What about security personnel? Depending on what type of business you own as well as its size and location, security guards may be worthwhile. Regardless, let the police know that your business has cut its hours or has temporarily shut down. Ask for officers to stop by occasionally to ensure everything is OK. (They are probably checking on quite a few businesses!) You may be able to regularly check on your business in person, too.
Pro Tip: Installing one of the best security systems will provide peace of mind. Companies such as Vivint, ADT, and SimpliSafe meet a variety of needs for business owners. Monitor your business from your smartphone and get notified right away if something suspicious occurs. Read our security system buyer’s guide to learn more.
Upfront equipment costs tend to be a few hundred dollars a month, with monthly monitoring about $25 to $50. It may be money you’d rather not spend right now, but security systems will continue to benefit your business after the crisis eases. No matter where you are in the world, you can monitor the exterior and interior of your business to make sure everything is OK.
If your business has multiple locations, consider giving the managers at each location the discretion to make security and operations decisions. Suppose your business has six locations; you oversee the four in your city. Meanwhile, the fifth location is in a hard-hit, urban area of your state, while the sixth location is in a rural area with few coronavirus cases. The manager at each location may be in a better position than you to weigh issues such as whether to close shop for their location, board up storefronts, and so on.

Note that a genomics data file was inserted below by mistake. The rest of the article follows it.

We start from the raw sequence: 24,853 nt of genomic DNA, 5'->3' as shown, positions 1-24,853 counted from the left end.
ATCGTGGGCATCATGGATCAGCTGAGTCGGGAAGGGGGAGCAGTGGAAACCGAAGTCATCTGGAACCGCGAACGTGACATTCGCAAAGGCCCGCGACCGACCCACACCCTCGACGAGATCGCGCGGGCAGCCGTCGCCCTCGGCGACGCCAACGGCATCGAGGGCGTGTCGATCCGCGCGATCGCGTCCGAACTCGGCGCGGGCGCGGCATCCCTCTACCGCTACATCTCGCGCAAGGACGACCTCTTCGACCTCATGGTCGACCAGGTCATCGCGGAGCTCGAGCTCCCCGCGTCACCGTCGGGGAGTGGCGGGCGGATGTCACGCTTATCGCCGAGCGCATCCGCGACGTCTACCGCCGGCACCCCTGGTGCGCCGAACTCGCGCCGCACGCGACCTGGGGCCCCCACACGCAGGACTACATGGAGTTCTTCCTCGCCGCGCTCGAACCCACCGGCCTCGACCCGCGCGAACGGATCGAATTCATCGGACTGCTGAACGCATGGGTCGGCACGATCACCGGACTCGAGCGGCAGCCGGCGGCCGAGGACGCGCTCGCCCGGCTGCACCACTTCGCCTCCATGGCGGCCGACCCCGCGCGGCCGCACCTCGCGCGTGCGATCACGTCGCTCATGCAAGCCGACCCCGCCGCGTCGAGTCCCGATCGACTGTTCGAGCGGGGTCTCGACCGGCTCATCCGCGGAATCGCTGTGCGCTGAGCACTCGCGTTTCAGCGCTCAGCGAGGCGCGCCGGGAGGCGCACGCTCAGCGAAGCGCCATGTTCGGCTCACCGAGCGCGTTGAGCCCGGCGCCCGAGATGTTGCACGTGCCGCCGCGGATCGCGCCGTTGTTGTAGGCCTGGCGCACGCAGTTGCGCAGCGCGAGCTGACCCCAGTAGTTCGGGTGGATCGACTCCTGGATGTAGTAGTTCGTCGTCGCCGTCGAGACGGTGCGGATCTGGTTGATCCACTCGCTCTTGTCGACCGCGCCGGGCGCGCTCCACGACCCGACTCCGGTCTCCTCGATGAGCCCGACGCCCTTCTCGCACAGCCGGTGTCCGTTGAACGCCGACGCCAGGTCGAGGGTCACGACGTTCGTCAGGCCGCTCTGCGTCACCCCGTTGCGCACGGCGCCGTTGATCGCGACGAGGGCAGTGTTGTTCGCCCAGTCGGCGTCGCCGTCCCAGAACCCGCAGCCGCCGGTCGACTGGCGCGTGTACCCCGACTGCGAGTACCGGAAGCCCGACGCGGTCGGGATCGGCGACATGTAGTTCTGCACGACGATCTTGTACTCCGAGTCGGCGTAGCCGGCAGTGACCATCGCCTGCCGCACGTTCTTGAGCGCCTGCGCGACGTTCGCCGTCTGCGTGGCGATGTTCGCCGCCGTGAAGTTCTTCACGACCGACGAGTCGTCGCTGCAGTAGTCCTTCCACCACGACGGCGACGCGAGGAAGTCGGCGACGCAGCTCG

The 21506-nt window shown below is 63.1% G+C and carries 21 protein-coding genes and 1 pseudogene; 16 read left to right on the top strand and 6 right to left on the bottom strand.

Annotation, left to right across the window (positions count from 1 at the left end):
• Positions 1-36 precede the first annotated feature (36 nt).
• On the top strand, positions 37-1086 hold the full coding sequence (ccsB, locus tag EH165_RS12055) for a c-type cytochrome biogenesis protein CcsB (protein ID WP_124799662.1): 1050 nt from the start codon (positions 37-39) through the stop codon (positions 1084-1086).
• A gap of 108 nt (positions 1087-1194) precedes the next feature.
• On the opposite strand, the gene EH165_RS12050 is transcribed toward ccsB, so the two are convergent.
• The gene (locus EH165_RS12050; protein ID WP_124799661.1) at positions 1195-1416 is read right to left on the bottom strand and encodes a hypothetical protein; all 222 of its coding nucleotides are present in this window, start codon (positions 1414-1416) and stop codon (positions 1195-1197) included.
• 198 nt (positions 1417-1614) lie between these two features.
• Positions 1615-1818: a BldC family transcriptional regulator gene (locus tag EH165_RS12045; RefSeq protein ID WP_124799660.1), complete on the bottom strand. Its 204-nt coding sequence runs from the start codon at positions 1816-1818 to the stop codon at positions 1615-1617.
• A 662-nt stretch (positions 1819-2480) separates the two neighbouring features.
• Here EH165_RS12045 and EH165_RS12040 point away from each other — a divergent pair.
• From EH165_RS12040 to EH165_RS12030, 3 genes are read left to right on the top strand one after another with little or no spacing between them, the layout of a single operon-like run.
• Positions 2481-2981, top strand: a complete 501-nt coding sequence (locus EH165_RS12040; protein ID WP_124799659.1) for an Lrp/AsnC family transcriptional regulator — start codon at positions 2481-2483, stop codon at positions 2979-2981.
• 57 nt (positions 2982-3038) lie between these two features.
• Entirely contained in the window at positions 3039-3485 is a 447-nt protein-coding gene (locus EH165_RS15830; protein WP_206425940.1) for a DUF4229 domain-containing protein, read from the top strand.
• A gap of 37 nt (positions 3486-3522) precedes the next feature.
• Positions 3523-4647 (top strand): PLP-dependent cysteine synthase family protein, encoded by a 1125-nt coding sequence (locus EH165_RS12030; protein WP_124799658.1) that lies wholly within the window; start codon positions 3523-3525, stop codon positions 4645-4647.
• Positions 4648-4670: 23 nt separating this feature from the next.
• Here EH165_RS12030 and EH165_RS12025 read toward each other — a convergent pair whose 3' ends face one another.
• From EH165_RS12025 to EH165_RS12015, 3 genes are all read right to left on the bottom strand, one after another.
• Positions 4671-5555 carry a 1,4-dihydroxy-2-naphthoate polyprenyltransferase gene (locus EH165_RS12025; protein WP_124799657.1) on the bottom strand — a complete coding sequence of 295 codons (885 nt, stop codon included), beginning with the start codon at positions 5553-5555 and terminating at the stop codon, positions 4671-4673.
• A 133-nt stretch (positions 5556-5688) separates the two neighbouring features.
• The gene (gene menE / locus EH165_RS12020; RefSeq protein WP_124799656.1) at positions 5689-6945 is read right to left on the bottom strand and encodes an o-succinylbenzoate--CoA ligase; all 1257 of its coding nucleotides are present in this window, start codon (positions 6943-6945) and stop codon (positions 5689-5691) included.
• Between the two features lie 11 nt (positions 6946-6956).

One more thing: If multiple people have keys to your business, get these keys back (or rekey the locks). You don’t want employees wandering inside unauthorized. If they attempt to do work, that could run afoul of wage laws. Also, having too many employees inside a business that is supposed to be closed could violate stay-at-home orders and increase the risk of employees getting sick.
Security systems protect your business and give you peace of mind. Of course, you get even more security by removing valuables, electronics, and computers from the business. If someone breaks into the store or office, there’s nothing of value to steal.